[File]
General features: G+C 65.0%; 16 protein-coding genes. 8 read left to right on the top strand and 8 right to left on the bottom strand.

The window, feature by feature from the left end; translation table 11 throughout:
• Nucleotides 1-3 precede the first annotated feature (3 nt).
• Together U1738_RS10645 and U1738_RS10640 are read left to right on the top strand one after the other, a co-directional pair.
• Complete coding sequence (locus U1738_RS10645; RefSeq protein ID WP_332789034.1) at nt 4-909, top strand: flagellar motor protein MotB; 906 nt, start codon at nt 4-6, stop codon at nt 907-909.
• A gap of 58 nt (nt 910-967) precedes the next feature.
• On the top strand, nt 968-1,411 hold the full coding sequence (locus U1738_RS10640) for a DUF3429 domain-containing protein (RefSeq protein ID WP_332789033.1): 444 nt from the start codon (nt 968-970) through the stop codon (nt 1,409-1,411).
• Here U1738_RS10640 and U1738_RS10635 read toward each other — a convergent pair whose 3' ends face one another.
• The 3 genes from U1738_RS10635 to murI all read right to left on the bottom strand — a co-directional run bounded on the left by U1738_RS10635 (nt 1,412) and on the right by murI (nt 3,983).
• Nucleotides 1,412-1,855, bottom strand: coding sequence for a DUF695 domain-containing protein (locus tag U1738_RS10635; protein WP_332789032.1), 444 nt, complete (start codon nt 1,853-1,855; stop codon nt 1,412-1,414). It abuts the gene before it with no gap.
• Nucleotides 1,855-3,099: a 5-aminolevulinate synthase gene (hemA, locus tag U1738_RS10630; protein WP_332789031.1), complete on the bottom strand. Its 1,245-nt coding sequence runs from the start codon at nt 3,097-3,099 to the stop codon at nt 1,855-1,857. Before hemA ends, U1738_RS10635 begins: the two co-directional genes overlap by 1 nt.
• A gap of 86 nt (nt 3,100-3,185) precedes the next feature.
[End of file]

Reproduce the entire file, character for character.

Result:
General features: G+C 65.0%; 16 protein-coding genes. 8 read left to right on the top strand and 8 right to left on the bottom strand.

The window, feature by feature from the left end; translation table 11 throughout:
• Nucleotides 1-3 precede the first annotated feature (3 nt).
• Together U1738_RS10645 and U1738_RS10640 are read left to right on the top strand one after the other, a co-directional pair.
• Complete coding sequence (locus U1738_RS10645; RefSeq protein ID WP_332789034.1) at nt 4-909, top strand: flagellar motor protein MotB; 906 nt, start codon at nt 4-6, stop codon at nt 907-909.
• A gap of 58 nt (nt 910-967) precedes the next feature.
• On the top strand, nt 968-1,411 hold the full coding sequence (locus U1738_RS10640) for a DUF3429 domain-containing protein (RefSeq protein ID WP_332789033.1): 444 nt from the start codon (nt 968-970) through the stop codon (nt 1,409-1,411).
• Here U1738_RS10640 and U1738_RS10635 read toward each other — a convergent pair whose 3' ends face one another.
• The 3 genes from U1738_RS10635 to murI all read right to left on the bottom strand — a co-directional run bounded on the left by U1738_RS10635 (nt 1,412) and on the right by murI (nt 3,983).
• Nucleotides 1,412-1,855, bottom strand: coding sequence for a DUF695 domain-containing protein (locus tag U1738_RS10635; protein WP_332789032.1), 444 nt, complete (start codon nt 1,853-1,855; stop codon nt 1,412-1,414). It abuts the gene before it with no gap.
• Nucleotides 1,855-3,099: a 5-aminolevulinate synthase gene (hemA, locus tag U1738_RS10630; protein WP_332789031.1), complete on the bottom strand. Its 1,245-nt coding sequence runs from the start codon at nt 3,097-3,099 to the stop codon at nt 1,855-1,857. Before hemA ends, U1738_RS10635 begins: the two co-directional genes overlap by 1 nt.
• A gap of 86 nt (nt 3,100-3,185) precedes the next feature.